Stephanie: There is a great Ukrainian pianist from San Francisco – Inna Faliks. She’s absolutely phenomenal. I’ve heard her play a number of times, and she also does this wonderful concert called "Story of a Pianist." It’s the story of her family, and how she left the Ukraine, and how she came to the United States, and she plays all these pieces inbetween telling the stories. It’s really marvelous. Stas would love this girl! She is a professor at UCLA.
Q: As an instrumentalist, I know that there are certain things I do with my hand when I’m playing. I was watching your hand position, Stas, and I was wondering if your thumb is your guide or if you have any guide on your instrument that helps you keep track of where all the buttons are?
Stas: There are 120 buttons on the left side and 106 buttons on the right side. I started playing when I was five years old. I know the instrument so well by now, that it’s like a part of my body. Of course, I don’t see the buttons. Every note C & F is marked with a little diamond that I can feel. I feel the notes and know exactly where they are.
Q: Stephanie, will you please tell us a little about what you will share at Kent State tomorrow, and also how you will mentor Professor Rechner in her hospice outreach?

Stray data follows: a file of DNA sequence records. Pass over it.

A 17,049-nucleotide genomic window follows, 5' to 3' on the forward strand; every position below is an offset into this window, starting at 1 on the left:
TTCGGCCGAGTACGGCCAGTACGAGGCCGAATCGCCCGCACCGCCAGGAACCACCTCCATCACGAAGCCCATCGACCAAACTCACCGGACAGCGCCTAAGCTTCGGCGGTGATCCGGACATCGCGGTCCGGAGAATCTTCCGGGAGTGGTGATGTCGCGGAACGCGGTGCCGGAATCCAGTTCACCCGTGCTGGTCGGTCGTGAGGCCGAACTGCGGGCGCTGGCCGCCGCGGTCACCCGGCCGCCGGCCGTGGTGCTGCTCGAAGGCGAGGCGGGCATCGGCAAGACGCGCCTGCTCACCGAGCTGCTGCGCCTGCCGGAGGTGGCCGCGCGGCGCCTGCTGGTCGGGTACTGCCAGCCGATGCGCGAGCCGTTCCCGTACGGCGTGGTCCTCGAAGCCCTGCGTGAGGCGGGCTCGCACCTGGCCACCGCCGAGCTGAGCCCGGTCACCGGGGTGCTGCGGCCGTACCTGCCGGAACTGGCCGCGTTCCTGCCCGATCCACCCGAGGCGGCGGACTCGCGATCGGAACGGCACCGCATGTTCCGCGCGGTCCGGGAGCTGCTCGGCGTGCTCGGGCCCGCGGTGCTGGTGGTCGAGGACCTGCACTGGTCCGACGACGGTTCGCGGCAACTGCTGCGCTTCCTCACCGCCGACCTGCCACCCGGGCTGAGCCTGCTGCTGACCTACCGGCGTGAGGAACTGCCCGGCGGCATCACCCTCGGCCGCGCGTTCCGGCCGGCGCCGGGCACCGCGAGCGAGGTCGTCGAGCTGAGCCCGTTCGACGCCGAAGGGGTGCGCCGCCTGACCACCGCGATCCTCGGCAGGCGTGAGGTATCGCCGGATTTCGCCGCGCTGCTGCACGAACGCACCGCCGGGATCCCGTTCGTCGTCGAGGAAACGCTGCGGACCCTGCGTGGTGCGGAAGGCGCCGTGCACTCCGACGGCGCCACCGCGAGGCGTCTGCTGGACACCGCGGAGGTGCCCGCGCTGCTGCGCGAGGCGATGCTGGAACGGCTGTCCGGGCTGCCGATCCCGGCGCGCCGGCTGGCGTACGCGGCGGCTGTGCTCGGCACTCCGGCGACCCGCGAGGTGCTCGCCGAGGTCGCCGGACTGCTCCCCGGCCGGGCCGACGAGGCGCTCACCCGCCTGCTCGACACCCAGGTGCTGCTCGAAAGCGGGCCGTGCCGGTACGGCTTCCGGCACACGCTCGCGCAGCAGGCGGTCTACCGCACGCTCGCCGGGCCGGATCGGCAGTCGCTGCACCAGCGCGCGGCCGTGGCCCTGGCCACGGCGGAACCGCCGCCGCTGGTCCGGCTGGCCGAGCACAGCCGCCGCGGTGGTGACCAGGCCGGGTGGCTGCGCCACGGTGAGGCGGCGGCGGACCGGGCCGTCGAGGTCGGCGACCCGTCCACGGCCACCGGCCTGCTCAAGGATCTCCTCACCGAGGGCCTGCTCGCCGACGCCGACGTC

Stephanie: I think I can help Diane Rechner set up a hospice program. Stas has also been a part of this in Madison. He started at the beginning of the pandemic. We launched a program through Bach Dancing and Dynamite Society, where we are playing one-on-one concerts for people. So, if you were in a hospital, I would be playing for you right now - a whole concert, and we go just to you. So it was created for people in isolation. Now it’s branched out to hospice and memory care units, and other people who are in ICUs. Make a partnership with a facility. You’ve got to have some doctors and nurses on your side. They’re so grateful to have the music, and it’s been so well-received. Diane Rechner (KSU flute instructor) got really excited about this and she wants to try to do something like this with her musicians at Kent State. I think I’ll be talking about running a music festival, and I hope we get to do some flute playing. One of the pieces on this program that you’re about to hear is by a Venezuelan composer named Raimundo Pineda. I sent the music so that her students can try playing it, hoping that one or two of them will be willing to play it tomorrow. And of course, they’ll see this performance as well, so they can refer to it. I hope they do that!
Q: Stas, How seriously is your instrument taken by listeners? Is it difficult to impress upon them the skill, experience and finesse required to reach your level of artistry?